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Chicago’s Plan to Close 54 Schools Stirs Protests From Teachers

Chicago Mayor Rahm Emanuel, a 53-year-old Democrat, said in a news
release that the city delayed closings for a decade “and it’s our children and our city that have paid the price of inaction.” Photographer: Saul Laub/AFP via Getty Images
Chicago Mayor Rahm Emanuel, a 53-year-old Democrat, said in a news release that the city delayed closings for a decade “and it’s our children and our city that have paid the price of inaction.” Photographer: Saul Laub/AFP via Getty Images

March 22 (Bloomberg) -- Chicago will close 54 elementary schools to help erase a $1 billion deficit, a move the city’s teachers union said it will challenge.

Too many buildings are underused and stretch the district’s ability to provide programs and equipment, according to a district release. The system is the nation’s third-largest, with 403,000 students and 681 schools.

“What we must do is ensure that the resources some kids get, all kids get,” said Barbara Byrd-Bennett, the district’s chief executive officer, in a video on its website. “Those resources include libraries, and access to technology and science labs and art classrooms. Every child in Chicago does not get that now.”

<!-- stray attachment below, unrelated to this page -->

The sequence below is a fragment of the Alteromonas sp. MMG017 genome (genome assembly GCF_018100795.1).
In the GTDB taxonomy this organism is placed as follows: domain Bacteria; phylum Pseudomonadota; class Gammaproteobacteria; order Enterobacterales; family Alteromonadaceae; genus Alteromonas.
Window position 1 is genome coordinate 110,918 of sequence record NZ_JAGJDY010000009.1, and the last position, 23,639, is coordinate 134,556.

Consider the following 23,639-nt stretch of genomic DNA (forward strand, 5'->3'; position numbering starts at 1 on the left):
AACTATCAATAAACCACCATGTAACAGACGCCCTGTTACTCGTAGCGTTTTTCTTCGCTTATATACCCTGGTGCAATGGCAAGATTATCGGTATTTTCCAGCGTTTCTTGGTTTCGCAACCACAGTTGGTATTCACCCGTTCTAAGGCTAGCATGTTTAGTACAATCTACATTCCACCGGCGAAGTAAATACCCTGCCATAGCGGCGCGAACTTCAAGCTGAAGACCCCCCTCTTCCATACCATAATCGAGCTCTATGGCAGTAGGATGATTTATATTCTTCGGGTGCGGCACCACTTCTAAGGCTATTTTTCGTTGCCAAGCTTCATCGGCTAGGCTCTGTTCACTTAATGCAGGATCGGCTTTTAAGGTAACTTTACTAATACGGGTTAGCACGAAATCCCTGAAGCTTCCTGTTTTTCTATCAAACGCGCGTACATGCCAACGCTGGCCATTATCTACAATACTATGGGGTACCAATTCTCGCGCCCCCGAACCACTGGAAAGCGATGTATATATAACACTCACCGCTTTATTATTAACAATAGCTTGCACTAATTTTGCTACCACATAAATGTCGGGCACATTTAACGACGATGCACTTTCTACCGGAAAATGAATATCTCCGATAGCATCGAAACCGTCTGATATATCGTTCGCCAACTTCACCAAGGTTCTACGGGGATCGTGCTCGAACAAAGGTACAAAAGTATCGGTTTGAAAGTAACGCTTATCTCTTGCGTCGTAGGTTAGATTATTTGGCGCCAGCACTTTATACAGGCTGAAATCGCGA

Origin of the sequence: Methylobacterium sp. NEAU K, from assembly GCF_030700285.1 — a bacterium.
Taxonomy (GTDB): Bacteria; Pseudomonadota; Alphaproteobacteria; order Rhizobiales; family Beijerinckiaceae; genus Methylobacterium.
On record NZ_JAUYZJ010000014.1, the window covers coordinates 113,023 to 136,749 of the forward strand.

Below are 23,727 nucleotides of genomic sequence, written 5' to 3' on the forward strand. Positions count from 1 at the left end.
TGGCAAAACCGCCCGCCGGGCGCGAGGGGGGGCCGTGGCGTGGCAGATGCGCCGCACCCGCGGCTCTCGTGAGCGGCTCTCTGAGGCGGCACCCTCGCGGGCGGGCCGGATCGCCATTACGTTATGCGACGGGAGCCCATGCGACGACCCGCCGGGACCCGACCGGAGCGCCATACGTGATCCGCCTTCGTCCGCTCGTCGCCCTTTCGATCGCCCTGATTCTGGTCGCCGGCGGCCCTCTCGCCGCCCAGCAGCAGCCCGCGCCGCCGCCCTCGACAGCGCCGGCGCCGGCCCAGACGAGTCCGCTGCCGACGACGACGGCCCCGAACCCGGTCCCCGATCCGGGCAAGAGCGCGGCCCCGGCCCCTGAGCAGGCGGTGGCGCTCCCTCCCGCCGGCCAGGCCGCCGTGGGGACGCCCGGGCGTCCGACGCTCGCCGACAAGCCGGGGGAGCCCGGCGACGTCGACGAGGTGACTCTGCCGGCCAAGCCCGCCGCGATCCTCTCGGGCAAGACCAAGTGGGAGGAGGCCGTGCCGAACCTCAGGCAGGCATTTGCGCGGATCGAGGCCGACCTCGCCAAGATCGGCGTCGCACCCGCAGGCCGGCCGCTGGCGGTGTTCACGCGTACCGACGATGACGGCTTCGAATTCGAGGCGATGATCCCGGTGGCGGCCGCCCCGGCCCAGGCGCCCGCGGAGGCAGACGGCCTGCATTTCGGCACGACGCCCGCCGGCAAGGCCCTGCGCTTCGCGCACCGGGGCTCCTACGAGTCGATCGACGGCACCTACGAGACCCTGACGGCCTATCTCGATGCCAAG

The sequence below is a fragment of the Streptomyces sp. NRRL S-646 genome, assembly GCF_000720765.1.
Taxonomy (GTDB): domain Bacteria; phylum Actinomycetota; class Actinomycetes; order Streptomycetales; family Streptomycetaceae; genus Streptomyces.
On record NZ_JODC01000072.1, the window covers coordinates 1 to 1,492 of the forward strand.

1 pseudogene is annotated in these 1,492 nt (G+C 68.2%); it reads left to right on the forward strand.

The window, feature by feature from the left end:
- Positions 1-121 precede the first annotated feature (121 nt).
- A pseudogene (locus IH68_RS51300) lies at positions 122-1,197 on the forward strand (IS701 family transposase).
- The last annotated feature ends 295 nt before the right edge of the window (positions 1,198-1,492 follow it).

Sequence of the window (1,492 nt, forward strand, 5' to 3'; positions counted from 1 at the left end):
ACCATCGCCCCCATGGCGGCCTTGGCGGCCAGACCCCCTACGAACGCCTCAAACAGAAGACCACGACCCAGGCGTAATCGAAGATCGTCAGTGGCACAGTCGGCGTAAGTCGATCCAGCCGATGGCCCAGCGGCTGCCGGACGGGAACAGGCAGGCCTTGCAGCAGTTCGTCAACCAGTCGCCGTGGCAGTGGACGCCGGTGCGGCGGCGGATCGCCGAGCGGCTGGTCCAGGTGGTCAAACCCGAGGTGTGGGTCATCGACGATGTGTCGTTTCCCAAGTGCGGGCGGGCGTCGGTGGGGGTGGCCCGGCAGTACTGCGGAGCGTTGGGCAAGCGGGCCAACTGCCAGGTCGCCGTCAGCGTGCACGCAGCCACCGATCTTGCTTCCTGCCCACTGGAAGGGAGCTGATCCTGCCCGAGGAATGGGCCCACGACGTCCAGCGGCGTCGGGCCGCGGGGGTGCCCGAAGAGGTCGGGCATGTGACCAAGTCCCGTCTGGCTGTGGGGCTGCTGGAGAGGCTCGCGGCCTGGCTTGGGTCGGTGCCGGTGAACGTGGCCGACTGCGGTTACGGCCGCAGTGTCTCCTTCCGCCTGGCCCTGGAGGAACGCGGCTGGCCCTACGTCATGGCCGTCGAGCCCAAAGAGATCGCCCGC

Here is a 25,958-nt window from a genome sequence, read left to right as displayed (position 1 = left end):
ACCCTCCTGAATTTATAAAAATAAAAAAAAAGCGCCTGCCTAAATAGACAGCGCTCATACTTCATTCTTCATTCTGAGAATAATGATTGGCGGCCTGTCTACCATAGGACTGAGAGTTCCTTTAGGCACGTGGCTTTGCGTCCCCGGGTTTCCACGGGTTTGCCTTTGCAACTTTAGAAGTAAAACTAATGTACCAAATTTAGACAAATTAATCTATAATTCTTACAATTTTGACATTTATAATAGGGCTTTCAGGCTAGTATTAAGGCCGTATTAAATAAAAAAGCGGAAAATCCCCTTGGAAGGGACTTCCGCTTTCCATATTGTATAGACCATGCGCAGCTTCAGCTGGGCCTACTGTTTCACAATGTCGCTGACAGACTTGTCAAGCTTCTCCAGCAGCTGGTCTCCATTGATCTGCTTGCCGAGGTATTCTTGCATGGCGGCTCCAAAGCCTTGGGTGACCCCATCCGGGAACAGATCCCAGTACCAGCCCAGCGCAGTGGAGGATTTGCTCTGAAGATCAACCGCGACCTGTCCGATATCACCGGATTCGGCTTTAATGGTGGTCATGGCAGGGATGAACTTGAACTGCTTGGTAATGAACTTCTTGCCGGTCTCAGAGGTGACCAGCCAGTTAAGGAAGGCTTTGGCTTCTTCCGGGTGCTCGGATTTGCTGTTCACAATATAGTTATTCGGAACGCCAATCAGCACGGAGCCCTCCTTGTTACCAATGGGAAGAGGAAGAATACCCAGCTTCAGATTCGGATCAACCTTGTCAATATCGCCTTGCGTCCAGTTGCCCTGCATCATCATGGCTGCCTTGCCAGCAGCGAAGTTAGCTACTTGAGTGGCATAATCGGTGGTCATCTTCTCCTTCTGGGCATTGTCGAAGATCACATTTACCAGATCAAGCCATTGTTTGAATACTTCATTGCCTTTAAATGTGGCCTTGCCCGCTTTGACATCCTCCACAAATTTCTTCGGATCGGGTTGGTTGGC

Other cities have made similar moves. Philadelphia officials facing a $1.35 billion spending gap over five years voted this month to shut 9 percent of the public schools. Detroit also has shuttered buildings as the city’s population plunged.

In Chicago, closings would affect 10 percent of elementary schools and about 30,000 students, including those from shut facilities and the 55 that will accept them, according to district statements.

The move will save an estimated $990 million over 10 years. That will allow the district to equip remaining schools with such basics as libraries, air conditioning and technology such as iPads for students in the third through eighth grades, according to the district’s announcement.

Mayor Rahm Emanuel, a 53-year-old Democrat, said in a news release that the city delayed closings for a decade “and it’s out children and our city that have paid the price of inaction.”

The Chicago Teachers Union said it would fight the closures, saying most targeted schools are in black neighborhoods. The union, in a prepared statement, said transferring students would expose them to gang violence.

“No society that claims to care anything about its children can sit back and allow this to happen to them,” said union president Karen Lewis in the statement.

The union plans a rally March 27 to protest the proposed closures.

To contact the reporter on this story: Chris Christoff in Lansing, MI cchristoff@bloomberg.net.

To contact the editor responsible for this story: Steve Merelman at

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